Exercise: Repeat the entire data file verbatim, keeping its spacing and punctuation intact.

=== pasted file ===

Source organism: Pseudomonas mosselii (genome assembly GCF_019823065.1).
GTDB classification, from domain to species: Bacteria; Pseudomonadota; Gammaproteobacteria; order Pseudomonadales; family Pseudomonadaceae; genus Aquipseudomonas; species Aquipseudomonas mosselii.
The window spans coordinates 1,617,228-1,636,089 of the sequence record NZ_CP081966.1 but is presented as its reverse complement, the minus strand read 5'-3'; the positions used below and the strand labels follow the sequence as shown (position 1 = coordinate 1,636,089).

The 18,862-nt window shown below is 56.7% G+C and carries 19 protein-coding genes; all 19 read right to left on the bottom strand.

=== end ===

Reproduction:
Source organism: Pseudomonas mosselii (genome assembly GCF_019823065.1).
GTDB classification, from domain to species: Bacteria; Pseudomonadota; Gammaproteobacteria; order Pseudomonadales; family Pseudomonadaceae; genus Aquipseudomonas; species Aquipseudomonas mosselii.
The window spans coordinates 1,617,228-1,636,089 of the sequence record NZ_CP081966.1 but is presented as its reverse complement, the minus strand read 5'-3'; the positions used below and the strand labels follow the sequence as shown (position 1 = coordinate 1,636,089).

The 18,862-nt window shown below is 56.7% G+C and carries 19 protein-coding genes; all 19 read right to left on the bottom strand.